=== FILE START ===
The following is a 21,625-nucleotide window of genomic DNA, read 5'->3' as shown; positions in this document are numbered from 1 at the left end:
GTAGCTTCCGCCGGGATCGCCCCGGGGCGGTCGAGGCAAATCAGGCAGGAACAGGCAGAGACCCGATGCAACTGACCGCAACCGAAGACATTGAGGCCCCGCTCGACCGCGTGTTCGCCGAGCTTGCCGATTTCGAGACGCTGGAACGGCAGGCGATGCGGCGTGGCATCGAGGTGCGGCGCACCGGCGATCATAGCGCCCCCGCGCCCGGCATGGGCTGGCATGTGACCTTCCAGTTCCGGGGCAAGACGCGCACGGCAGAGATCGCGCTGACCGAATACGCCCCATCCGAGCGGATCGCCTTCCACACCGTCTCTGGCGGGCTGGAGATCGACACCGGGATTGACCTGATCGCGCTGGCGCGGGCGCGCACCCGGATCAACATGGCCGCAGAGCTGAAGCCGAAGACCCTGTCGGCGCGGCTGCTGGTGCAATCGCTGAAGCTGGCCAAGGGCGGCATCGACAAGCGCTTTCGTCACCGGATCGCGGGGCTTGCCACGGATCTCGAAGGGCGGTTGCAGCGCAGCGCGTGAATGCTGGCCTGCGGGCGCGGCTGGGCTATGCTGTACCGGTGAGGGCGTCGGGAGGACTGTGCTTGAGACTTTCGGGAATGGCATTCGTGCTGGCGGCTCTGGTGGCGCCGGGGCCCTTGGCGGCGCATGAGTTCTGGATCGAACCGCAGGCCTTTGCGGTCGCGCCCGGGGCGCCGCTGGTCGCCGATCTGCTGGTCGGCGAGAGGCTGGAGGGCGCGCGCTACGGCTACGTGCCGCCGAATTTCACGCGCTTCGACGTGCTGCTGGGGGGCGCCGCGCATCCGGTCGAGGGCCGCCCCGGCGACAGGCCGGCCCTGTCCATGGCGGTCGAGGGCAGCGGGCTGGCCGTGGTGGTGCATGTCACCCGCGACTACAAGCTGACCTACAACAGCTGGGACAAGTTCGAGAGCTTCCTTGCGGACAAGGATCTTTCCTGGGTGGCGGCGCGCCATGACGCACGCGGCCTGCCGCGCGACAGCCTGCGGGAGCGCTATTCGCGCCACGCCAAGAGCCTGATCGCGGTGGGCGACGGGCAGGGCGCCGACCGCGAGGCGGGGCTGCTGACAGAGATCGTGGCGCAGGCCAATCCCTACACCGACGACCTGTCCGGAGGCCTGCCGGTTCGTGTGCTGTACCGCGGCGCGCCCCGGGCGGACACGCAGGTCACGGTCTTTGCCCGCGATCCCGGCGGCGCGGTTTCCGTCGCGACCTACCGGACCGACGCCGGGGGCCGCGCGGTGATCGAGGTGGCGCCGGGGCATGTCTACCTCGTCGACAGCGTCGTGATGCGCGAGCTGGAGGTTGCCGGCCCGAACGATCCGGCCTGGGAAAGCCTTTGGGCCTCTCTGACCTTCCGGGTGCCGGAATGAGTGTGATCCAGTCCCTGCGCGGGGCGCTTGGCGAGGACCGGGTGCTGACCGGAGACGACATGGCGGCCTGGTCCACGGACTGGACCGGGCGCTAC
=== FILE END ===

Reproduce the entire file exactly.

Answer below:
The following is a 21,625-nucleotide window of genomic DNA, read 5'->3' as shown; positions in this document are numbered from 1 at the left end:
GTAGCTTCCGCCGGGATCGCCCCGGGGCGGTCGAGGCAAATCAGGCAGGAACAGGCAGAGACCCGATGCAACTGACCGCAACCGAAGACATTGAGGCCCCGCTCGACCGCGTGTTCGCCGAGCTTGCCGATTTCGAGACGCTGGAACGGCAGGCGATGCGGCGTGGCATCGAGGTGCGGCGCACCGGCGATCATAGCGCCCCCGCGCCCGGCATGGGCTGGCATGTGACCTTCCAGTTCCGGGGCAAGACGCGCACGGCAGAGATCGCGCTGACCGAATACGCCCCATCCGAGCGGATCGCCTTCCACACCGTCTCTGGCGGGCTGGAGATCGACACCGGGATTGACCTGATCGCGCTGGCGCGGGCGCGCACCCGGATCAACATGGCCGCAGAGCTGAAGCCGAAGACCCTGTCGGCGCGGCTGCTGGTGCAATCGCTGAAGCTGGCCAAGGGCGGCATCGACAAGCGCTTTCGTCACCGGATCGCGGGGCTTGCCACGGATCTCGAAGGGCGGTTGCAGCGCAGCGCGTGAATGCTGGCCTGCGGGCGCGGCTGGGCTATGCTGTACCGGTGAGGGCGTCGGGAGGACTGTGCTTGAGACTTTCGGGAATGGCATTCGTGCTGGCGGCTCTGGTGGCGCCGGGGCCCTTGGCGGCGCATGAGTTCTGGATCGAACCGCAGGCCTTTGCGGTCGCGCCCGGGGCGCCGCTGGTCGCCGATCTGCTGGTCGGCGAGAGGCTGGAGGGCGCGCGCTACGGCTACGTGCCGCCGAATTTCACGCGCTTCGACGTGCTGCTGGGGGGCGCCGCGCATCCGGTCGAGGGCCGCCCCGGCGACAGGCCGGCCCTGTCCATGGCGGTCGAGGGCAGCGGGCTGGCCGTGGTGGTGCATGTCACCCGCGACTACAAGCTGACCTACAACAGCTGGGACAAGTTCGAGAGCTTCCTTGCGGACAAGGATCTTTCCTGGGTGGCGGCGCGCCATGACGCACGCGGCCTGCCGCGCGACAGCCTGCGGGAGCGCTATTCGCGCCACGCCAAGAGCCTGATCGCGGTGGGCGACGGGCAGGGCGCCGACCGCGAGGCGGGGCTGCTGACAGAGATCGTGGCGCAGGCCAATCCCTACACCGACGACCTGTCCGGAGGCCTGCCGGTTCGTGTGCTGTACCGCGGCGCGCCCCGGGCGGACACGCAGGTCACGGTCTTTGCCCGCGATCCCGGCGGCGCGGTTTCCGTCGCGACCTACCGGACCGACGCCGGGGGCCGCGCGGTGATCGAGGTGGCGCCGGGGCATGTCTACCTCGTCGACAGCGTCGTGATGCGCGAGCTGGAGGTTGCCGGCCCGAACGATCCGGCCTGGGAAAGCCTTTGGGCCTCTCTGACCTTCCGGGTGCCGGAATGAGTGTGATCCAGTCCCTGCGCGGGGCGCTTGGCGAGGACCGGGTGCTGACCGGAGACGACATGGCGGCCTGGTCCACGGACTGGACCGGGCGCTAC